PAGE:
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The Zoom Trance & how to beat it

To survive the Mark II Melbourne lockdown I have been signing up to some evening sessions. The Information Knowledge Group from the University of Technology Sydney (UTS) have a Meetup group and their recent seminar Gritting Teeth and Raising Eyebrows with Johnnie Moore from Unhurried grabbed my attention. Yes, we have spent the months since March 2020 sitting at our computers trying to work together on Zoom or Microsoft Teams and this session was pitched at helping us all stay sane and human in the process.

For many of us in library land, the working from home transition has been stressful and exhausting. We have been keeping in contact with video calls and to progress our work rather than to have that unhurried human conversation. Concentration can be hard to maintain and the Zoom Trance, where we stare at a screen while someone talks around us and our concentration wanes, happens to us all.

The session explored ways of being more human, more embodied and wholehearted in our work particularly in a Zoom connected world. One of Johnnie Moore’s key life learning he shared with us was that gritting your teeth and carrying on often does not work. Boring meetings are boring, whether they are on zoom or in a room together and he challenged us in the audience to think about how to make room for the human at work.

So here are the key takeaways from the session for me to challenge myself to beat the Zoom trance and to lead more human video meetings. There may need to be some technology skill development required as well!

  1. Let people be the content: Do not over agenda Zoom/Teams meetings. It is important to provide space for human interaction. Breakout rooms provide opportunities to participate and remember to notover agenda the breakout time. Use it to build human connection to replaces that pre-meeting socialisation that happens in face to face meetings.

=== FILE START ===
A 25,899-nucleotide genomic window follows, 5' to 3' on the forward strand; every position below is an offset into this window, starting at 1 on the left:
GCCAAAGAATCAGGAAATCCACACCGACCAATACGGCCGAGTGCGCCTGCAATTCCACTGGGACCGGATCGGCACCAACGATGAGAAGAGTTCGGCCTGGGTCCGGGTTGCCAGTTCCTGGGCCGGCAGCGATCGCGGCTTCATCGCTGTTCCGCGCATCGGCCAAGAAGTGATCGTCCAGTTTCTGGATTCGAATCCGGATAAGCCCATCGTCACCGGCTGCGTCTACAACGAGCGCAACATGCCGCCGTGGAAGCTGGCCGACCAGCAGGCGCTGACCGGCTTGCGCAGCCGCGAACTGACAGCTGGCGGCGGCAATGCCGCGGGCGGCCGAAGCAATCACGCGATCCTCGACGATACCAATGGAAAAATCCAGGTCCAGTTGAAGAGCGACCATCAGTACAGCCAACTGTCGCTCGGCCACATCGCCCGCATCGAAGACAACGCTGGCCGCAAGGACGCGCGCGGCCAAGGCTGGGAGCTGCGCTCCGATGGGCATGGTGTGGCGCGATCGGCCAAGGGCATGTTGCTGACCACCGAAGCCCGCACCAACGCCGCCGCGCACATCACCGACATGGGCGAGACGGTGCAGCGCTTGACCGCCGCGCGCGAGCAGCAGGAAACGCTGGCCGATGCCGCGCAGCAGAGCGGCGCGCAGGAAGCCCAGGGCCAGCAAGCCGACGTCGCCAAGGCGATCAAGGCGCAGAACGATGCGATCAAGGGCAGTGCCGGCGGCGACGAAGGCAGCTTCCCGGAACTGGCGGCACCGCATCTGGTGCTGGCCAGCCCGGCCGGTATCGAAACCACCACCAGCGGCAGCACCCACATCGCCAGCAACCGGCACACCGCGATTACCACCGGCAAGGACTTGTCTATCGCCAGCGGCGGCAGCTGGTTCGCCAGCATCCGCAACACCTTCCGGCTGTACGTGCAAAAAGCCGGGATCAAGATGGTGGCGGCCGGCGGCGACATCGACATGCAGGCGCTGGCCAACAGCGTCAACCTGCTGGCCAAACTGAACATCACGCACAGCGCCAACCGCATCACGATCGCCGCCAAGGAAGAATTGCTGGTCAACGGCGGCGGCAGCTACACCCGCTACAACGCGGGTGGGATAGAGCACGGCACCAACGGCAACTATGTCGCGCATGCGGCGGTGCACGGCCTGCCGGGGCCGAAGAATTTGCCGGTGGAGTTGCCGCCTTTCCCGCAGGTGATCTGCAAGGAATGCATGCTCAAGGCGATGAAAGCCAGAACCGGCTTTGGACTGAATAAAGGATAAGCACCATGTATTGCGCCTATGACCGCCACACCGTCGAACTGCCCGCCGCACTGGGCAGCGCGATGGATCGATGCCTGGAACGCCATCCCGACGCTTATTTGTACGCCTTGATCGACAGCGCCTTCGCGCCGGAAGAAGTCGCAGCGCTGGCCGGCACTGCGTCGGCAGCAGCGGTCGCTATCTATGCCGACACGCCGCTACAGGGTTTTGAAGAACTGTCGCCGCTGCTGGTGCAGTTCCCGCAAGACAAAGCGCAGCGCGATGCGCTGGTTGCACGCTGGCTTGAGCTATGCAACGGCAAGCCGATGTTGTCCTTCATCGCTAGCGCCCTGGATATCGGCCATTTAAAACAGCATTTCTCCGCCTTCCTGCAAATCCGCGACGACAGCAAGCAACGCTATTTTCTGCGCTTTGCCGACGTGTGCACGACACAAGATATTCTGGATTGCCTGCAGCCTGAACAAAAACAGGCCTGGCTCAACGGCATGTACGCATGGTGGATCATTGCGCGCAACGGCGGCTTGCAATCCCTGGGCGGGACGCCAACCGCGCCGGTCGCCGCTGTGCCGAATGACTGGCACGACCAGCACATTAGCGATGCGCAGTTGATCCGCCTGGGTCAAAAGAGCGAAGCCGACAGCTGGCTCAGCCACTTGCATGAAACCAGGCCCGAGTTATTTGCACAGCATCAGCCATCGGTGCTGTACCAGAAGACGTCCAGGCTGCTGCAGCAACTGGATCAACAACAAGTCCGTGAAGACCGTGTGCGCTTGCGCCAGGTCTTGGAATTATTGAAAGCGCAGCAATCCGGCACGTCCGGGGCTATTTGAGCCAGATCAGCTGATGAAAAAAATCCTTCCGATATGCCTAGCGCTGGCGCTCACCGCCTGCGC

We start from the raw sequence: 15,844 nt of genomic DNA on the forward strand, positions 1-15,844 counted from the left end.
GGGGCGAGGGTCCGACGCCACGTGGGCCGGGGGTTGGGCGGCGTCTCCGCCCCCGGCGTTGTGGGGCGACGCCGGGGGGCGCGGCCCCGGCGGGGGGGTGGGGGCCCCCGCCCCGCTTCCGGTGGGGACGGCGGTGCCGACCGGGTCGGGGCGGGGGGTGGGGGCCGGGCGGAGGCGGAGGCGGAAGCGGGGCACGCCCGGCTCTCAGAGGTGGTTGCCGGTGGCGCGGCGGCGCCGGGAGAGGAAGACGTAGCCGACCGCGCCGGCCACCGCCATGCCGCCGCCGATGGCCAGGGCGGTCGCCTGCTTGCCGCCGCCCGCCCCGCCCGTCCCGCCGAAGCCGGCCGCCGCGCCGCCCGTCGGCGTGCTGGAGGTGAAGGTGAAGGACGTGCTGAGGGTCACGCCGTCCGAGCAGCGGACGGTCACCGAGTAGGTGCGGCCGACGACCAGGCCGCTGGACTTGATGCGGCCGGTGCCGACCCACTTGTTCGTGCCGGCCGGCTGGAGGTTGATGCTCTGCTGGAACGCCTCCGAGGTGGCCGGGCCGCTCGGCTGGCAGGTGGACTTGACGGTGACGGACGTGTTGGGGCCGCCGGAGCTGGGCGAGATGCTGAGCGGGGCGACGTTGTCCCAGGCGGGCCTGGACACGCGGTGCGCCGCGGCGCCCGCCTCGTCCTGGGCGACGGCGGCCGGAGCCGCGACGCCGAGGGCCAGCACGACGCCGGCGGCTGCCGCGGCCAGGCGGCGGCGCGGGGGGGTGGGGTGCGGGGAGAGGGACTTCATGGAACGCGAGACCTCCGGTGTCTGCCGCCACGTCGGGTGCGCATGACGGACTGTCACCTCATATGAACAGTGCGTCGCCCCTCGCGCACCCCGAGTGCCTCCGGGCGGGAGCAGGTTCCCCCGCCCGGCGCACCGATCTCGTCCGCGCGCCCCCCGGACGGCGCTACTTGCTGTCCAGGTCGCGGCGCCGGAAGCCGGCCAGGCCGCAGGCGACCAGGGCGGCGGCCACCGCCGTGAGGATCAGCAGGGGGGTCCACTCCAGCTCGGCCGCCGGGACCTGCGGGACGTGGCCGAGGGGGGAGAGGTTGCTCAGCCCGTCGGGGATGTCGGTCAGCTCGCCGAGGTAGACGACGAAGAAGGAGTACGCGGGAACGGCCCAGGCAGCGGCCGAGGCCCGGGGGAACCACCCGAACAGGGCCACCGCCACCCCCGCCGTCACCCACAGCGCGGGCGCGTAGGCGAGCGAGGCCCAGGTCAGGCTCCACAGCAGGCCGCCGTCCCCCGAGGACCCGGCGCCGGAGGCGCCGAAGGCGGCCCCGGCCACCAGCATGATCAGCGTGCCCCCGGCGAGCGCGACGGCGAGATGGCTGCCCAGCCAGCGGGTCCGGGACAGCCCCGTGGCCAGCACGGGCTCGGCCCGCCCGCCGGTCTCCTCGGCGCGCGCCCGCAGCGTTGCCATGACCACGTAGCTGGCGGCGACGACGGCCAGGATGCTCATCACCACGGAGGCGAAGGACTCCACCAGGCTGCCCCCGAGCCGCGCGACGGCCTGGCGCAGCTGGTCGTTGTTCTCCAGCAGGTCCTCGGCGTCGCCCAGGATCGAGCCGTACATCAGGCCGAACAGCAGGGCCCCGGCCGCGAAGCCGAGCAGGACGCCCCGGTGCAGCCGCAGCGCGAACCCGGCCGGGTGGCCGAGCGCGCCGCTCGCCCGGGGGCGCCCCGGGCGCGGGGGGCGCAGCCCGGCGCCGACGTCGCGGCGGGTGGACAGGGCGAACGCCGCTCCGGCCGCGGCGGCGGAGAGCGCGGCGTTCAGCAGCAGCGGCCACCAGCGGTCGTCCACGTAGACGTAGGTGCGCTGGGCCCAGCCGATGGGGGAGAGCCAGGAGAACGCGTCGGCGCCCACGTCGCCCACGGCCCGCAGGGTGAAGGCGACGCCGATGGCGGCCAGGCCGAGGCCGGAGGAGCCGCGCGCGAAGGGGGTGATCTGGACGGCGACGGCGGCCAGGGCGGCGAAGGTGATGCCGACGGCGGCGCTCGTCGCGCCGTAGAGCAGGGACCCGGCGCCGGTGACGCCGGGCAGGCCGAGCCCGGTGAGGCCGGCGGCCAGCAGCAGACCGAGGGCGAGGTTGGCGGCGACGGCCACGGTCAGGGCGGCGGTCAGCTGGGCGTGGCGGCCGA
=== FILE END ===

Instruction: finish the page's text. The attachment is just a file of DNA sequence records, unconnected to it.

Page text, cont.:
2. Leave space for unhurried conversations: Often unhurried conversations in the workplace happen in the tearoom, over the printer or at the beginning of the day. It is important to build space in the day for unhurried conversation. Do not become addicted to productivity and busyness. In unhurried conversations online, it is important to pass on the talking stick — the permission for everyone to contribute to the conversation and not be interupted. Let’s all practise the ‘Yes and’ response where team members contributions are validated rather than repudated with the ‘No but’.
  3. Be brave: Have a less structured meeting. It is okay for meetings to have a life of their own and to let them flow. Not being sure of what will happen can be energising. Build in time for a game / fun which reinforces our human connection. Some games that we tried were: I Like, I Wonder, I Wish. In this game everyone covers their camera with a business card with one person contributing a statement beginning with I Like, I Wonder or I Wish. Those that agree with the statement remove their business card and show their faces. This game goes on for all those who want to share. The second game is one everyone knows. Rock, Paper, Scissors. You pick your opponent but you do not tell them. This game relies on everyone being honest. You turn off your video when you are beaten and the game goes on until the last member standing — or on video.

4. Be content with getting less done. This is hard for library folk as we pride ourselves on getting lots done and being able to provide solutions quickly. Johnnie Moore advocates for us all to not hurry to a solution. Be in the enquiry phase for longer and ponder more, enjoy interacting with each other more and provide time for human interaction. Get to the meeting a bit early so that you can chat with people as they pop up in the meeting. Allow breakout rooms for a coffee break catch-up — with a 10 minute break to go get a coffee away from the screen.

Some more tips can be found here.

Virtual Meetings do not have to be a bore. Andy Molinsky. Harvard Business Review March 2020

Zoom Fatigue is real — here’s why video calls are so draining. Libby Sander & Oliver Bauman. Ideas Ted.com

Written by

Librarian, interested in libraries, digital disruption, startups, Australian politics

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